One of our highest points came recently when we helped a first-time buyer in Florida, just after Hurricane Irma. There had been a lot of tragedy, and the buyer was about to lose both their home and mortgage. It was a dire, desperate situation but we managed to sort everything and close a deal for him in record time. To know that you have come in and saved the day for somebody is a great feeling.

To become a successful entrepreneur, you need a combination of persistence, resilience and passion. You’ve got to be able to push through all the self-doubts, ignore the haters, and truly believe that what you’re working towards is unique and necessary. You need resilience to handle the turbulent nature of business. And finally: passion, because what is worth doing if you’re not passionate about it?

I decided to join the accelerator because I’d been in business my whole life, and knew absolutely nothing about venture capital. We chose Barclays because we were in awe at the fantastic resources they offer, and we knew there was so much that we could learn from them. We’ve benefited so much, with Barclays providing us with first class mentorship and guidance. Whenever we’ve needed them, they’ve been there.

My advice to other businesses hoping to join the Barclays accelerator is to do as much research as you can. Remember, although the programme’s aim is to help small businesses, Barclays also wants to better itself. You need to work out what you can offer them. How is your business valuable?

The most important lesson I’ve learnt is if you want to make it as an entrepreneur, there is no such thing as “good enough”. The competition is fierce, and we want to lead the pack.

The biggest challenge we face is the lack of focus in the industry on educating consumers about mortgages. Somewhat surprisingly, bankers don’t have to take a license exam to advise people on their mortgage – they may not even have a college degree. It’s time for people to understand the market and make informed decisions.

One of our highest points came recently when we helped a first-time buyer in Florida, just after Hurricane Irma. There had been a lot of tragedy, and the buyer was about to lose both their home and mortgage. It was a dire, desperate situation but we managed to sort everything and close a deal for him in record time. To know that you have come in and saved the day for somebody is a great feeling.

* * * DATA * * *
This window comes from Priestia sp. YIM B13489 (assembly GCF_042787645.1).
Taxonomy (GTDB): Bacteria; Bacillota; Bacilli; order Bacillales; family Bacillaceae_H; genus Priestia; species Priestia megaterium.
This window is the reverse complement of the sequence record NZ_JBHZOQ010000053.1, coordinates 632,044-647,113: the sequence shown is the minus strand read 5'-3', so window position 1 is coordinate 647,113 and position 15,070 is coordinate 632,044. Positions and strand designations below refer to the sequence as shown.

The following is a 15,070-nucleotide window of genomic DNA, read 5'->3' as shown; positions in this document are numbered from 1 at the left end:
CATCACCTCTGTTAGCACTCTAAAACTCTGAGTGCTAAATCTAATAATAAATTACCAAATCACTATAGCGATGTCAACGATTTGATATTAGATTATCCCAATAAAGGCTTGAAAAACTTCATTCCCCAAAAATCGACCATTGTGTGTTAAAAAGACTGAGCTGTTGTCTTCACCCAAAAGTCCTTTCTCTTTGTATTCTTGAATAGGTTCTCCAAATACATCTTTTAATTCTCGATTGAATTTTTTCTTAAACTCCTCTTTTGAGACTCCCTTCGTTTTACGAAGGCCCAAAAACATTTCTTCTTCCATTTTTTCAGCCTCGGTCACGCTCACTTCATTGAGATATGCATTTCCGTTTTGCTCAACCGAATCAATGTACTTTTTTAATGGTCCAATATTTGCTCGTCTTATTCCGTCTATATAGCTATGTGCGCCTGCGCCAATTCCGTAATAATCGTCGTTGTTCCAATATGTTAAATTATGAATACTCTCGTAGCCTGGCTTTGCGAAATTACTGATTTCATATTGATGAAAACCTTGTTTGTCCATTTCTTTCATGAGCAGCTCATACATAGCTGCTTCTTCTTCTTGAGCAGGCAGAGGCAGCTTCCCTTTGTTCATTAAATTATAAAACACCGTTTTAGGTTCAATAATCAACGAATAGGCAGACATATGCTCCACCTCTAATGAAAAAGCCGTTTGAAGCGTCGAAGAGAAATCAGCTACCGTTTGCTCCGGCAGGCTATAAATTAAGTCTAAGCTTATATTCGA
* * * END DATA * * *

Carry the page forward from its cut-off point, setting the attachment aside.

To become a successful entrepreneur, you need a combination of persistence, resilience and passion. You’ve got to be able to push through all the self-doubts, ignore the haters, and truly believe that what you’re working towards is unique and necessary. You need resilience to handle the turbulent nature of business. And finally: passion, because what is worth doing if you’re not passionate about it?

I decided to join the accelerator because I’d been in business my whole life, and knew absolutely nothing about venture capital. We chose Barclays because we were in awe at the fantastic resources they offer, and we knew there was so much that we could learn from them. We’ve benefited so much, with Barclays providing us with first class mentorship and guidance. Whenever we’ve needed them, they’ve been there.

My advice to other businesses hoping to join the Barclays accelerator is to do as much research as you can. Remember, although the programme’s aim is to help small businesses, Barclays also wants to better itself. You need to work out what you can offer them. How is your business valuable?

The most important lesson I’ve learnt is if you want to make it as an entrepreneur, there is no such thing as “good enough”. The competition is fierce, and we want to lead the pack.

Gamechangers: MortyGamechangers: Morty Gamechangers: ErnitGamechangers: Ernit Gamechangers: Alpha ExchangeGamechangers: Alpha Exchange